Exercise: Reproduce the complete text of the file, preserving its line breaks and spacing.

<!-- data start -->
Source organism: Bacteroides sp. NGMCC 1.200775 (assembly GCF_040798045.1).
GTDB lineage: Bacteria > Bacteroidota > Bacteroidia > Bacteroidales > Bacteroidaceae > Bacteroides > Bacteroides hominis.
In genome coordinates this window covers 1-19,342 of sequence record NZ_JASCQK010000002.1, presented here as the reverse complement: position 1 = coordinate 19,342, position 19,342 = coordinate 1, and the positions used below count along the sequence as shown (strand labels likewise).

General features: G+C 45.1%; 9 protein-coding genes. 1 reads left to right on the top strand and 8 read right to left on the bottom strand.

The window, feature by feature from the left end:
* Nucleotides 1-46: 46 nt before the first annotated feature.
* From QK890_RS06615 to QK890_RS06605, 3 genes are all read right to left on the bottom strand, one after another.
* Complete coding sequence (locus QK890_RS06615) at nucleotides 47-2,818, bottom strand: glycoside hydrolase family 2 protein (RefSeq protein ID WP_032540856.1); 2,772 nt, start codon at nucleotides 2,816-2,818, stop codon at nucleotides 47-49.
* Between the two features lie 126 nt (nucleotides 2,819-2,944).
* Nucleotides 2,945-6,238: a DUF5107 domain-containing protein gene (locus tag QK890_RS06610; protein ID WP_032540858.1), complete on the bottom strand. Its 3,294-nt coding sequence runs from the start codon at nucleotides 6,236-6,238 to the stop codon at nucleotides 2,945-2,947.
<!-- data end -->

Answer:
Source organism: Bacteroides sp. NGMCC 1.200775 (assembly GCF_040798045.1).
GTDB lineage: Bacteria > Bacteroidota > Bacteroidia > Bacteroidales > Bacteroidaceae > Bacteroides > Bacteroides hominis.
In genome coordinates this window covers 1-19,342 of sequence record NZ_JASCQK010000002.1, presented here as the reverse complement: position 1 = coordinate 19,342, position 19,342 = coordinate 1, and the positions used below count along the sequence as shown (strand labels likewise).

General features: G+C 45.1%; 9 protein-coding genes. 1 reads left to right on the top strand and 8 read right to left on the bottom strand.

The window, feature by feature from the left end:
* Nucleotides 1-46: 46 nt before the first annotated feature.
* From QK890_RS06615 to QK890_RS06605, 3 genes are all read right to left on the bottom strand, one after another.
* Complete coding sequence (locus QK890_RS06615) at nucleotides 47-2,818, bottom strand: glycoside hydrolase family 2 protein (RefSeq protein ID WP_032540856.1); 2,772 nt, start codon at nucleotides 2,816-2,818, stop codon at nucleotides 47-49.
* Between the two features lie 126 nt (nucleotides 2,819-2,944).
* Nucleotides 2,945-6,238: a DUF5107 domain-containing protein gene (locus tag QK890_RS06610; protein ID WP_032540858.1), complete on the bottom strand. Its 3,294-nt coding sequence runs from the start codon at nucleotides 6,236-6,238 to the stop codon at nucleotides 2,945-2,947.